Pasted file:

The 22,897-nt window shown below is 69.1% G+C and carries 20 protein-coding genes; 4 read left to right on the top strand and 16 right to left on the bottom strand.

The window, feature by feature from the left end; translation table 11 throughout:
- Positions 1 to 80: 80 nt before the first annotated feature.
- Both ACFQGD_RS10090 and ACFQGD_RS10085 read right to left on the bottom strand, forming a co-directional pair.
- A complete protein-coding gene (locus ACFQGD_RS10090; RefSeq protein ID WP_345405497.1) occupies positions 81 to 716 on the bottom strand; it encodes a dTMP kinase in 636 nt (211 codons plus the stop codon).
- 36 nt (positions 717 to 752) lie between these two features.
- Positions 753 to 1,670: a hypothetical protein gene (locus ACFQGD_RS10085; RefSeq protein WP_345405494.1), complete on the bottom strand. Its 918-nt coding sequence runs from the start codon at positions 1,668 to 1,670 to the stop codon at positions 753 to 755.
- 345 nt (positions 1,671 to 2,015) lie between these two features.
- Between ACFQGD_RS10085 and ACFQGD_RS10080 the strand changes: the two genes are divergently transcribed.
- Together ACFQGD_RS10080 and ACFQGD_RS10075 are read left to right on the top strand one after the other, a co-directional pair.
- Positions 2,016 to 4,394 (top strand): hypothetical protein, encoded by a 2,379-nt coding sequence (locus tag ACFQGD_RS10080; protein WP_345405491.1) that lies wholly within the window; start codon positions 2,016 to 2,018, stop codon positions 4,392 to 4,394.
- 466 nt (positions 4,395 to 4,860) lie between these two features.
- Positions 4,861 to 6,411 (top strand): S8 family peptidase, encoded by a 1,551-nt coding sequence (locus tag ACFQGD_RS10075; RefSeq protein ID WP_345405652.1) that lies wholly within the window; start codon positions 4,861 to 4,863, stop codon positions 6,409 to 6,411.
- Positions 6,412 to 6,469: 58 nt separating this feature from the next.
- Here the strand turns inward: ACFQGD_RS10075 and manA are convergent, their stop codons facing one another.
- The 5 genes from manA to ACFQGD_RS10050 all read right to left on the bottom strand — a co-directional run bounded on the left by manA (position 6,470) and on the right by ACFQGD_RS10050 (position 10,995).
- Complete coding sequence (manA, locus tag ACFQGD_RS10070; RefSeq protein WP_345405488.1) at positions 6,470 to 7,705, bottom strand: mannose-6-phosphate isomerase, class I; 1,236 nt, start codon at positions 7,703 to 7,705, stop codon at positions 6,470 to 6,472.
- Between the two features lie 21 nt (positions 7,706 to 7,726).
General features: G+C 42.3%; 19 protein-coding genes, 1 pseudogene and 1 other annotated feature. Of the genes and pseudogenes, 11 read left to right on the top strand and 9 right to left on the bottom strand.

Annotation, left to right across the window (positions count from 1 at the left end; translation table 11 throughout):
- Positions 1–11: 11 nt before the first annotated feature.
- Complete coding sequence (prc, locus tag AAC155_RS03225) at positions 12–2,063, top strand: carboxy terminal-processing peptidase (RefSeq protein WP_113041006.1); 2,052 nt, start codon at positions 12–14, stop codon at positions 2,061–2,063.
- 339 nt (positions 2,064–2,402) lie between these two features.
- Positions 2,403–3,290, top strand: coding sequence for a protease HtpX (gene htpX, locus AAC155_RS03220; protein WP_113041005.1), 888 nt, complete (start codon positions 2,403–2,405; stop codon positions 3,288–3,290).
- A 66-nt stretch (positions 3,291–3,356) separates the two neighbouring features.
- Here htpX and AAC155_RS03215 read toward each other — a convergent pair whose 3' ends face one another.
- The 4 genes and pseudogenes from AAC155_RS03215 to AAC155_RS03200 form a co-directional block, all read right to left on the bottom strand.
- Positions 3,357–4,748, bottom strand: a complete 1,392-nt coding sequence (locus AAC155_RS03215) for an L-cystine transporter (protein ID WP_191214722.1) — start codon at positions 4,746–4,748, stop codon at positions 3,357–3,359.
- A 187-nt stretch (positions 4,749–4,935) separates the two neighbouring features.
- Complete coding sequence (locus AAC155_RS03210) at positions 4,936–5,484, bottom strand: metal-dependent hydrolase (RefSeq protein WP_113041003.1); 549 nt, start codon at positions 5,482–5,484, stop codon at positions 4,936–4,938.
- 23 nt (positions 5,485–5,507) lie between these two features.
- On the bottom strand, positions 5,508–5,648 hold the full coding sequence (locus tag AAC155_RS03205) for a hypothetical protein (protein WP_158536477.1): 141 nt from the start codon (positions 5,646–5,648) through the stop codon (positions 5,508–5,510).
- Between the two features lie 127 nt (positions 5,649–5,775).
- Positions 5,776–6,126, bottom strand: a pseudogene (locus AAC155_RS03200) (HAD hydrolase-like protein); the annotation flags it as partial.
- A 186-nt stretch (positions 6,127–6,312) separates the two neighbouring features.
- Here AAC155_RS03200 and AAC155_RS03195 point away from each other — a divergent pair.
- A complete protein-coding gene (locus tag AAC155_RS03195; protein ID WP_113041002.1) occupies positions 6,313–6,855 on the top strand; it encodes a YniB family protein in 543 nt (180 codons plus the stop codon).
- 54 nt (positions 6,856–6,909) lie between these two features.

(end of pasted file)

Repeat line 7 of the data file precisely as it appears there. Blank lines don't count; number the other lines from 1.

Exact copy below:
- Positions 753 to 1,670: a hypothetical protein gene (locus ACFQGD_RS10085; RefSeq protein WP_345405494.1), complete on the bottom strand. Its 918-nt coding sequence runs from the start codon at positions 1,668 to 1,670 to the stop codon at positions 753 to 755.